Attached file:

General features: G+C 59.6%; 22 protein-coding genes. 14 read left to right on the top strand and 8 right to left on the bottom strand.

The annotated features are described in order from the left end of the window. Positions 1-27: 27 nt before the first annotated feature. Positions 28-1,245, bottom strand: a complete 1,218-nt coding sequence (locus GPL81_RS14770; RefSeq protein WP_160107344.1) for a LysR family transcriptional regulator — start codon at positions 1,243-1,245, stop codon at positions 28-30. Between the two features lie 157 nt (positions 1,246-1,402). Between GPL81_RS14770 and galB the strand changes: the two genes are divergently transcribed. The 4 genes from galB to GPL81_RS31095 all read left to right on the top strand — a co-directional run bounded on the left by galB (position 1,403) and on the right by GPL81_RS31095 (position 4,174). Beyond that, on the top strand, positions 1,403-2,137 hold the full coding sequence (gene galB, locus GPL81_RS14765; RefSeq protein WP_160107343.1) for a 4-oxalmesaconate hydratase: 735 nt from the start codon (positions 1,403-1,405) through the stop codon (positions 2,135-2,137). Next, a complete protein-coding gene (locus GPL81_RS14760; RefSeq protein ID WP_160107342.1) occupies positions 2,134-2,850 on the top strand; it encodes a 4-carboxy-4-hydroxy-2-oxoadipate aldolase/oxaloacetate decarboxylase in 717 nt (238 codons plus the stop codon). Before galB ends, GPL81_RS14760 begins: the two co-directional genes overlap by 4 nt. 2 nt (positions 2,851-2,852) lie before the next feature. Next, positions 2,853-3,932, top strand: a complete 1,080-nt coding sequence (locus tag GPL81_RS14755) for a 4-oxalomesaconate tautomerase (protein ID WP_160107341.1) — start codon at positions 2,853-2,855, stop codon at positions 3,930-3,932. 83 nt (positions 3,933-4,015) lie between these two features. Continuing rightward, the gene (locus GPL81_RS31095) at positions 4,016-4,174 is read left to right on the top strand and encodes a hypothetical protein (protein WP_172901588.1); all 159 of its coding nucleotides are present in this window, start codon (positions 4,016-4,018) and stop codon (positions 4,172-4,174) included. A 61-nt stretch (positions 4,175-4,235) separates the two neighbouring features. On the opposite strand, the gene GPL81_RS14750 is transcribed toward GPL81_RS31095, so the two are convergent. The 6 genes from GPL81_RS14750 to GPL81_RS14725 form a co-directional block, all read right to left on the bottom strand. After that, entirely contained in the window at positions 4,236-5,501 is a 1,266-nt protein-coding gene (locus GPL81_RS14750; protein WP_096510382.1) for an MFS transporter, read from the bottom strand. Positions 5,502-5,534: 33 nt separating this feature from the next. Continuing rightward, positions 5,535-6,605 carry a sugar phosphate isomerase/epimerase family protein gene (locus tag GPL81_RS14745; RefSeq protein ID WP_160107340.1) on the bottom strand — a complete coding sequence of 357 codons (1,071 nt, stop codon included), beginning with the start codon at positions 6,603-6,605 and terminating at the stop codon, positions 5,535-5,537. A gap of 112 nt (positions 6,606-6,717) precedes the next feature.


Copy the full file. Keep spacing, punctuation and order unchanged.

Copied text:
General features: G+C 59.6%; 22 protein-coding genes. 14 read left to right on the top strand and 8 right to left on the bottom strand.

The annotated features are described in order from the left end of the window. Positions 1-27: 27 nt before the first annotated feature. Positions 28-1,245, bottom strand: a complete 1,218-nt coding sequence (locus GPL81_RS14770; RefSeq protein WP_160107344.1) for a LysR family transcriptional regulator — start codon at positions 1,243-1,245, stop codon at positions 28-30. Between the two features lie 157 nt (positions 1,246-1,402). Between GPL81_RS14770 and galB the strand changes: the two genes are divergently transcribed. The 4 genes from galB to GPL81_RS31095 all read left to right on the top strand — a co-directional run bounded on the left by galB (position 1,403) and on the right by GPL81_RS31095 (position 4,174). Beyond that, on the top strand, positions 1,403-2,137 hold the full coding sequence (gene galB, locus GPL81_RS14765; RefSeq protein WP_160107343.1) for a 4-oxalmesaconate hydratase: 735 nt from the start codon (positions 1,403-1,405) through the stop codon (positions 2,135-2,137). Next, a complete protein-coding gene (locus GPL81_RS14760; RefSeq protein ID WP_160107342.1) occupies positions 2,134-2,850 on the top strand; it encodes a 4-carboxy-4-hydroxy-2-oxoadipate aldolase/oxaloacetate decarboxylase in 717 nt (238 codons plus the stop codon). Before galB ends, GPL81_RS14760 begins: the two co-directional genes overlap by 4 nt. 2 nt (positions 2,851-2,852) lie before the next feature. Next, positions 2,853-3,932, top strand: a complete 1,080-nt coding sequence (locus tag GPL81_RS14755) for a 4-oxalomesaconate tautomerase (protein ID WP_160107341.1) — start codon at positions 2,853-2,855, stop codon at positions 3,930-3,932. 83 nt (positions 3,933-4,015) lie between these two features. Continuing rightward, the gene (locus GPL81_RS31095) at positions 4,016-4,174 is read left to right on the top strand and encodes a hypothetical protein (protein WP_172901588.1); all 159 of its coding nucleotides are present in this window, start codon (positions 4,016-4,018) and stop codon (positions 4,172-4,174) included. A 61-nt stretch (positions 4,175-4,235) separates the two neighbouring features. On the opposite strand, the gene GPL81_RS14750 is transcribed toward GPL81_RS31095, so the two are convergent. The 6 genes from GPL81_RS14750 to GPL81_RS14725 form a co-directional block, all read right to left on the bottom strand. After that, entirely contained in the window at positions 4,236-5,501 is a 1,266-nt protein-coding gene (locus GPL81_RS14750; protein WP_096510382.1) for an MFS transporter, read from the bottom strand. Positions 5,502-5,534: 33 nt separating this feature from the next. Continuing rightward, positions 5,535-6,605 carry a sugar phosphate isomerase/epimerase family protein gene (locus tag GPL81_RS14745; RefSeq protein ID WP_160107340.1) on the bottom strand — a complete coding sequence of 357 codons (1,071 nt, stop codon included), beginning with the start codon at positions 6,603-6,605 and terminating at the stop codon, positions 5,535-5,537. A gap of 112 nt (positions 6,606-6,717) precedes the next feature.